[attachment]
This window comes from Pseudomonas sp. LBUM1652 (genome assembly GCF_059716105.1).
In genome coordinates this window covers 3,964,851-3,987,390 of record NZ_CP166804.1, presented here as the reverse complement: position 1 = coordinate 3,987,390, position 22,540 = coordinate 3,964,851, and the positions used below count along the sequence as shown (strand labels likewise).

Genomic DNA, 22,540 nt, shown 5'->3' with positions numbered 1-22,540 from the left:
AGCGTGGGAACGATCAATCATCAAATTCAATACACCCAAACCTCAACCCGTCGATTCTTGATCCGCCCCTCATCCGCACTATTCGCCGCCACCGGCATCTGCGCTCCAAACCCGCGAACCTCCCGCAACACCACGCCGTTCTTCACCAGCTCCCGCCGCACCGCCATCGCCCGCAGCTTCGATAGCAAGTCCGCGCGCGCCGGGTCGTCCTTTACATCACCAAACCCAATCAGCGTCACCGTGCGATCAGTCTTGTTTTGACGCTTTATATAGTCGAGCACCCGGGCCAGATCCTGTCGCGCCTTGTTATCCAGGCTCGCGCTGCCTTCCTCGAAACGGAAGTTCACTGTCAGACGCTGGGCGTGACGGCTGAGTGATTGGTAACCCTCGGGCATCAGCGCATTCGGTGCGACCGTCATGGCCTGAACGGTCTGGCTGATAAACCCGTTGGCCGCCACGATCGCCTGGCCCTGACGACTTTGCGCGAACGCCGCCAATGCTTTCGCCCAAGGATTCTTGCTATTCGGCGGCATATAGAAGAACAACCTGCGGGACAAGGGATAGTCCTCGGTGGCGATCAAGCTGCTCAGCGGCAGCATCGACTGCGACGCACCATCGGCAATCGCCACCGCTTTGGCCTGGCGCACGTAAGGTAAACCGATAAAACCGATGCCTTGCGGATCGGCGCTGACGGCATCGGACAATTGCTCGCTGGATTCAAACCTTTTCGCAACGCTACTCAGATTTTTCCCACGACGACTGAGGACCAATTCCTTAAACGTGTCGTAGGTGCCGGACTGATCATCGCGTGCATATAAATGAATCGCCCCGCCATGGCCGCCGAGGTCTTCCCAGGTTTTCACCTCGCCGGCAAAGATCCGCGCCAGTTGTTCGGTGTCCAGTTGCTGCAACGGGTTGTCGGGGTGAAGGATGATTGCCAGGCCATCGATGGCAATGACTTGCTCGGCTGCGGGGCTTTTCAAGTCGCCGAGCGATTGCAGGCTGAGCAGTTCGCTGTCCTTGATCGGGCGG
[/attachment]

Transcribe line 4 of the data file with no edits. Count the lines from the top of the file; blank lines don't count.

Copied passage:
AGCGTGGGAACGATCAATCATCAAATTCAATACACCCAAACCTCAACCCGTCGATTCTTGATCCGCCCCTCATCCGCACTATTCGCCGCCACCGGCATCTGCGCTCCAAACCCGCGAACCTCCCGCAACACCACGCCGTTCTTCACCAGCTCCCGCCGCACCGCCATCGCCCGCAGCTTCGATAGCAAGTCCGCGCGCGCCGGGTCGTCCTTTACATCACCAAACCCAATCAGCGTCACCGTGCGATCAGTCTTGTTTTGACGCTTTATATAGTCGAGCACCCGGGCCAGATCCTGTCGCGCCTTGTTATCCAGGCTCGCGCTGCCTTCCTCGAAACGGAAGTTCACTGTCAGACGCTGGGCGTGACGGCTGAGTGATTGGTAACCCTCGGGCATCAGCGCATTCGGTGCGACCGTCATGGCCTGAACGGTCTGGCTGATAAACCCGTTGGCCGCCACGATCGCCTGGCCCTGACGACTTTGCGCGAACGCCGCCAATGCTTTCGCCCAAGGATTCTTGCTATTCGGCGGCATATAGAAGAACAACCTGCGGGACAAGGGATAGTCCTCGGTGGCGATCAAGCTGCTCAGCGGCAGCATCGACTGCGACGCACCATCGGCAATCGCCACCGCTTTGGCCTGGCGCACGTAAGGTAAACCGATAAAACCGATGCCTTGCGGATCGGCGCTGACGGCATCGGACAATTGCTCGCTGGATTCAAACCTTTTCGCAACGCTACTCAGATTTTTCCCACGACGACTGAGGACCAATTCCTTAAACGTGTCGTAGGTGCCGGACTGATCATCGCGTGCATATAAATGAATCGCCCCGCCATGGCCGCCGAGGTCTTCCCAGGTTTTCACCTCGCCGGCAAAGATCCGCGCCAGTTGTTCGGTGTCCAGTTGCTGCAACGGGTTGTCGGGGTGAAGGATGATTGCCAGGCCATCGATGGCAATGACTTGCTCGGCTGCGGGGCTTTTCAAGTCGCCGAGCGATTGCAGGCTGAGCAGTTCGCTGTCCTTGATCGGGCGG